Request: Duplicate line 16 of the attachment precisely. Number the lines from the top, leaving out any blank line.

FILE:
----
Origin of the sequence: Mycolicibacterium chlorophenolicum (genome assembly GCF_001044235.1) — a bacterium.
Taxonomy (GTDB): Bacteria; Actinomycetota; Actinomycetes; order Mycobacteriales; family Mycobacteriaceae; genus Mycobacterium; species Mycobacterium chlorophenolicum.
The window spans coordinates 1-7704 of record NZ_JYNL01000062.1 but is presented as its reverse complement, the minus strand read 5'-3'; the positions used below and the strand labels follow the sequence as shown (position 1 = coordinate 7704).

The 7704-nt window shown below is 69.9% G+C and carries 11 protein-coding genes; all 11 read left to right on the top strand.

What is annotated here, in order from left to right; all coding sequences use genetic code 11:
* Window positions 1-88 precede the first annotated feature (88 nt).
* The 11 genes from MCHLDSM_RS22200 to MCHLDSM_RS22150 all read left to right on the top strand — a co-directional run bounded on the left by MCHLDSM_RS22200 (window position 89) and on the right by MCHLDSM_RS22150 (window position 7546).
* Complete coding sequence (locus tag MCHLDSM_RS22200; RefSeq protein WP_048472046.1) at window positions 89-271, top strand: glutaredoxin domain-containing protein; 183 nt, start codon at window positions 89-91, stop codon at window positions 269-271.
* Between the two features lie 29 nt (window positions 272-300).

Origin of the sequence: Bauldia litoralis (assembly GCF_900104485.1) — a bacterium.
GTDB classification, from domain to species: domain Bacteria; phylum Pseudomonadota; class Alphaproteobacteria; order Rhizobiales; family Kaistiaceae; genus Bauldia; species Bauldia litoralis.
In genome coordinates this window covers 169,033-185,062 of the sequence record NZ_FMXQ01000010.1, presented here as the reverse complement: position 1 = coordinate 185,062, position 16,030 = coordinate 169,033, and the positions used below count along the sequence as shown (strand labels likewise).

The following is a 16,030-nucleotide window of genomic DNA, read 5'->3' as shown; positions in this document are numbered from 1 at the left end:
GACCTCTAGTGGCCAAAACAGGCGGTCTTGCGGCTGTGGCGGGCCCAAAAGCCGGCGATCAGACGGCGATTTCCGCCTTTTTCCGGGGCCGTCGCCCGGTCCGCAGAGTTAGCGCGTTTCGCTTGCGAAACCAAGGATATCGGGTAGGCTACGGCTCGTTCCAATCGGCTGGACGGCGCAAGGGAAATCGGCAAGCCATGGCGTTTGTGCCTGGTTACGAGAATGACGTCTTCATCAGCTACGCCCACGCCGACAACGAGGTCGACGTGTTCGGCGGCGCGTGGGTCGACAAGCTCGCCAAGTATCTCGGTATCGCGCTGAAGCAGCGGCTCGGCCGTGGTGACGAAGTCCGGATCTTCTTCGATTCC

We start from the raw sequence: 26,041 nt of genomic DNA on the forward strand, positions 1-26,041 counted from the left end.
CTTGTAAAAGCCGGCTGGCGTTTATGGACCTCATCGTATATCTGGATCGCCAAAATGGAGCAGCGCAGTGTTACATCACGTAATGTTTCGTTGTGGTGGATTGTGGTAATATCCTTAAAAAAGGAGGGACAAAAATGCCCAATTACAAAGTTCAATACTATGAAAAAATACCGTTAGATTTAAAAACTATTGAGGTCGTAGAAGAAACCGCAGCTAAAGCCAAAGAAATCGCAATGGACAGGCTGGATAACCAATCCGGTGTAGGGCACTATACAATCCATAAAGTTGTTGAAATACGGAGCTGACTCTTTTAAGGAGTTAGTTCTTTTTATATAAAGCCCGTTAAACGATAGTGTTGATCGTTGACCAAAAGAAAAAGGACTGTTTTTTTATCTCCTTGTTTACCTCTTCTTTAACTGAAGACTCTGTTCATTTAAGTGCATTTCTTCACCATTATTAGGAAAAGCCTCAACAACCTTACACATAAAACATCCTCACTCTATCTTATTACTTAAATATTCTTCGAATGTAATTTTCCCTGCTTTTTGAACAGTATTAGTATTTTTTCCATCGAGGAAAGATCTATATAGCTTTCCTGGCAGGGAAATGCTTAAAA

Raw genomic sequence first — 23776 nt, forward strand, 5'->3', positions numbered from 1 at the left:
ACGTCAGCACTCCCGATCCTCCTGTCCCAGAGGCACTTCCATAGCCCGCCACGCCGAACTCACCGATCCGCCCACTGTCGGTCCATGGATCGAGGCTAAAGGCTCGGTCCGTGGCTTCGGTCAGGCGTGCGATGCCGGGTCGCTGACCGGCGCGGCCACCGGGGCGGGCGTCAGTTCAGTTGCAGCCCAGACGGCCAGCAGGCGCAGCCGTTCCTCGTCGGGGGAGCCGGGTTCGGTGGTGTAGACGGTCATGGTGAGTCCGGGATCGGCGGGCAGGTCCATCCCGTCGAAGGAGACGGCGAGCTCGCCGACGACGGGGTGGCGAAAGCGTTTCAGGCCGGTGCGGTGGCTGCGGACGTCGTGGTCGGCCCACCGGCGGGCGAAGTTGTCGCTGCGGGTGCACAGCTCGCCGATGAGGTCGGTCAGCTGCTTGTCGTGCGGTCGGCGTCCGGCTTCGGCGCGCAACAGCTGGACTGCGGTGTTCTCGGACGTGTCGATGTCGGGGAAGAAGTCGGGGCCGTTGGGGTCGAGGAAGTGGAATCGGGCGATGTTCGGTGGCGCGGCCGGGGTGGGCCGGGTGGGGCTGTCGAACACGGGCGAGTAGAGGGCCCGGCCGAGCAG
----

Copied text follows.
CTTGTAAAAGCCGGCTGGCGTTTATGGACCTCATCGTATATCTGGATCGCCAAAATGGAGCAGCGCAGTGTTACATCACGTAATGTTTCGTTGTGGTGGATTGTGGTAATATCCTTAAAAAAGGAGGGACAAAAATGCCCAATTACAAAGTTCAATACTATGAAAAAATACCGTTAGATTTAAAAACTATTGAGGTCGTAGAAGAAACCGCAGCTAAAGCCAAAGAAATCGCAATGGACAGGCTGGATAACCAATCCGGTGTAGGGCACTATACAATCCATAAAGTTGTTGAAATACGGAGCTGACTCTTTTAAGGAGTTAGTTCTTTTTATATAAAGCCCGTTAAACGATAGTGTTGATCGTTGACCAAAAGAAAAAGGACTGTTTTTTTATCTCCTTGTTTACCTCTTCTTTAACTGAAGACTCTGTTCATTTAAGTGCATTTCTTCACCATTATTAGGAAAAGCCTCAACAACCTTACACATAAAACATCCTCACTCTATCTTATTACTTAAATATTCTTCGAATGTAATTTTCCCTGCTTTTTGAACAGTATTAGTATTTTTTCCATCGAGGAAAGATCTATATAGCTTTCCTGGCAGGGAAATGCTTAAAA